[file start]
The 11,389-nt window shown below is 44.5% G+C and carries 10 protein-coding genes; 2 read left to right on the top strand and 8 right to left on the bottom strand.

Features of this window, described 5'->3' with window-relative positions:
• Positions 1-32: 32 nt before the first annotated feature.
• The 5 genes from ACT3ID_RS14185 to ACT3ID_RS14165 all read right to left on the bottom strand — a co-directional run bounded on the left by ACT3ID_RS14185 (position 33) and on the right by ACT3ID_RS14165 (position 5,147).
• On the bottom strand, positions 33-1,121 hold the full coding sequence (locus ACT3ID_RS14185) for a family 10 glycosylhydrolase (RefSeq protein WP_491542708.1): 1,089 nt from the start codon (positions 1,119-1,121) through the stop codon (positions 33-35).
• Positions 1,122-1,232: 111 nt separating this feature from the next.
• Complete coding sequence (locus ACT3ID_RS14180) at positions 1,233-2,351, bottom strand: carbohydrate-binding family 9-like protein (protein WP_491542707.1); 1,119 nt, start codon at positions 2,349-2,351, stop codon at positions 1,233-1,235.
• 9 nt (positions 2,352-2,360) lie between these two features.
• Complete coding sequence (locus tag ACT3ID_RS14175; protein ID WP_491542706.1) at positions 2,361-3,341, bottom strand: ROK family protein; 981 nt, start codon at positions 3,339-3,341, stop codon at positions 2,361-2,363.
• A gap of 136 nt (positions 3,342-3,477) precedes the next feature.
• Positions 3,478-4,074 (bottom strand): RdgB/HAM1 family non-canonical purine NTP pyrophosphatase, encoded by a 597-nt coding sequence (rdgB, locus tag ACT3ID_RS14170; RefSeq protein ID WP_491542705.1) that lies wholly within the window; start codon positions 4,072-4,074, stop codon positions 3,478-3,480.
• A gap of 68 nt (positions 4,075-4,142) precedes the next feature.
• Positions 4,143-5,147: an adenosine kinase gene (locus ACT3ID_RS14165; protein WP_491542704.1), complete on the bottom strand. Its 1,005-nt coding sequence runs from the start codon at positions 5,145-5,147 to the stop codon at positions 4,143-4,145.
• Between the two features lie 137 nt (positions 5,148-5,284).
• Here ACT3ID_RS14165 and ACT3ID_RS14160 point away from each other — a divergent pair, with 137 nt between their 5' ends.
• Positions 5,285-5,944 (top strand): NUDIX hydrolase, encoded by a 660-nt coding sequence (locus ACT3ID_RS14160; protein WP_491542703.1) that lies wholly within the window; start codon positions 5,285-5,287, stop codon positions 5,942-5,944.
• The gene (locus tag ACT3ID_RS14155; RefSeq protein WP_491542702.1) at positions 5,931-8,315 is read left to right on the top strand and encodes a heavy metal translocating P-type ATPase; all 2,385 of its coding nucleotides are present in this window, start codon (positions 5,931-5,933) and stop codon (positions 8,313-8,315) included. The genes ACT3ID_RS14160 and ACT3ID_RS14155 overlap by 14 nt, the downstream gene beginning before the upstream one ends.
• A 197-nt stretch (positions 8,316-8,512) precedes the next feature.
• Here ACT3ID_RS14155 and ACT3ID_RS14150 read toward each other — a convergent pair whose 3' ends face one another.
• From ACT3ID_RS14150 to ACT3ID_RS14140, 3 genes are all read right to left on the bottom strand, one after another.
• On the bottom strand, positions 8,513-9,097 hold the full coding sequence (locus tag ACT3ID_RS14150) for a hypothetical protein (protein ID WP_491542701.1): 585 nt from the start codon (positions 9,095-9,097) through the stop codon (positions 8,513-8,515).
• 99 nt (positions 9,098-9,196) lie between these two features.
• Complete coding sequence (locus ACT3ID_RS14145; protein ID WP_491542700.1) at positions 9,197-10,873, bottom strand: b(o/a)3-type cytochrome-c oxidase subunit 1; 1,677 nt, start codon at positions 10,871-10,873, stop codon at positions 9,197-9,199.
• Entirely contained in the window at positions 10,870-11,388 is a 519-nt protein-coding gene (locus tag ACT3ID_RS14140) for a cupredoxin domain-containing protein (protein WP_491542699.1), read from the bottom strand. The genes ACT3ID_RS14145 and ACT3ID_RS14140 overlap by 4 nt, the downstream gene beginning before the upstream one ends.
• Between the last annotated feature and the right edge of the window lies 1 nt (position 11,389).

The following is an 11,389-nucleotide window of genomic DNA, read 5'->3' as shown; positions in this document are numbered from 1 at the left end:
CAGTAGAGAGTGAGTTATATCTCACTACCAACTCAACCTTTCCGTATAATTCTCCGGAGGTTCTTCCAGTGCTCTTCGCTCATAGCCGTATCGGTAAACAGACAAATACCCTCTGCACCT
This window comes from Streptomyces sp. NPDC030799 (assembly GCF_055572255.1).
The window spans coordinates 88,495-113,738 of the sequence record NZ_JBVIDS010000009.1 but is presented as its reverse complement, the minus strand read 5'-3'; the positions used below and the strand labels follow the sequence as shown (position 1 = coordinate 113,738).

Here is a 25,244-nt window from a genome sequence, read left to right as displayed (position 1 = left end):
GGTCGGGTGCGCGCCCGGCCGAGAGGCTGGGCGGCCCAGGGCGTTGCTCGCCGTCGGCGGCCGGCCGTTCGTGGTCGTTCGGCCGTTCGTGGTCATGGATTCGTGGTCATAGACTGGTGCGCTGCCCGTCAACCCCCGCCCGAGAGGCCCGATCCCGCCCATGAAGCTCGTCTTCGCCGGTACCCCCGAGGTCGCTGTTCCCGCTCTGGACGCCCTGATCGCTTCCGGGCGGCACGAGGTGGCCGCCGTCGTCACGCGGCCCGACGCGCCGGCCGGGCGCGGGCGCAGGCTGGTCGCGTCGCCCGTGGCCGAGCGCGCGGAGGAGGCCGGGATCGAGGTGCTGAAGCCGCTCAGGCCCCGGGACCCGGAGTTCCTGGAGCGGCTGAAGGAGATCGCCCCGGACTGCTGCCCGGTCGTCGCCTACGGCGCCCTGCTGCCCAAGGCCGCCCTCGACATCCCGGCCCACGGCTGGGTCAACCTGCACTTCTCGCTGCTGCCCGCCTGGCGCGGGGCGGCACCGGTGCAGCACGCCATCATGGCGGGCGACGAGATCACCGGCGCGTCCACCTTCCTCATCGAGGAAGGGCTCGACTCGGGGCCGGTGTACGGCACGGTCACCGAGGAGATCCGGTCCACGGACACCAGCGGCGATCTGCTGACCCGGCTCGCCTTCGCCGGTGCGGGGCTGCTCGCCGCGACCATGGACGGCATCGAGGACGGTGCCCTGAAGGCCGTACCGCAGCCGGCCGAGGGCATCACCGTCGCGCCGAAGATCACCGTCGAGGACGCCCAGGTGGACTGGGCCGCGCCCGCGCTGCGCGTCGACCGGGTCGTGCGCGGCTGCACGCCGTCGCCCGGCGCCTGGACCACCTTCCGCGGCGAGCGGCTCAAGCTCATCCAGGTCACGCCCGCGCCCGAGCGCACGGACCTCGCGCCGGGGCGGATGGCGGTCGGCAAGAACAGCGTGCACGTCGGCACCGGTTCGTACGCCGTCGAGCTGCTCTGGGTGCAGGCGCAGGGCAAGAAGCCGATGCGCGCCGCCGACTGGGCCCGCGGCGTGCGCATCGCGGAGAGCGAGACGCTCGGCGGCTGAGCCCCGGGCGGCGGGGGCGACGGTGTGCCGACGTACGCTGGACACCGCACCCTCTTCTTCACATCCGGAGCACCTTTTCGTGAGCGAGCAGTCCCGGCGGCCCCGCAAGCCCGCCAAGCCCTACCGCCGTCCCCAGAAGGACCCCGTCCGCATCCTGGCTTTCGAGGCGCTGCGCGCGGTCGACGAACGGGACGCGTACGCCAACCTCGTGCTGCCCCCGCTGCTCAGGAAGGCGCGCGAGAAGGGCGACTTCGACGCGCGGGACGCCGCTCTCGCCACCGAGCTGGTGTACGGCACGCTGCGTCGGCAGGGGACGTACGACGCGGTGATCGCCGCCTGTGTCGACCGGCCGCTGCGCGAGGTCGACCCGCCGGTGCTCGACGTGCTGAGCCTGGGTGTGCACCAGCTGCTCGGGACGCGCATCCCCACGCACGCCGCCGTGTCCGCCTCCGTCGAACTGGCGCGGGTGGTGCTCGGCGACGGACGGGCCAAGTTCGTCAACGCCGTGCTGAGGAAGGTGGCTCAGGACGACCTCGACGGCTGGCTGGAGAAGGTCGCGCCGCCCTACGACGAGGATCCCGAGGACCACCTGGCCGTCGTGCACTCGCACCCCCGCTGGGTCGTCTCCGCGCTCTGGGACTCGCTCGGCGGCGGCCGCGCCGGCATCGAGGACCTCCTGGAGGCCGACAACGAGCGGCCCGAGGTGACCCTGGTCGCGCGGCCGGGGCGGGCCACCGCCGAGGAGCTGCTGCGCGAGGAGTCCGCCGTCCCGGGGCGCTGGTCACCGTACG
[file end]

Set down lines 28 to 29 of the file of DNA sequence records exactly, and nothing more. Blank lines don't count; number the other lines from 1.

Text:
This window comes from Streptomyces sp. NPDC030799 (assembly GCF_055572255.1).
The window spans coordinates 88,495-113,738 of the sequence record NZ_JBVIDS010000009.1 but is presented as its reverse complement, the minus strand read 5'-3'; the positions used below and the strand labels follow the sequence as shown (position 1 = coordinate 113,738).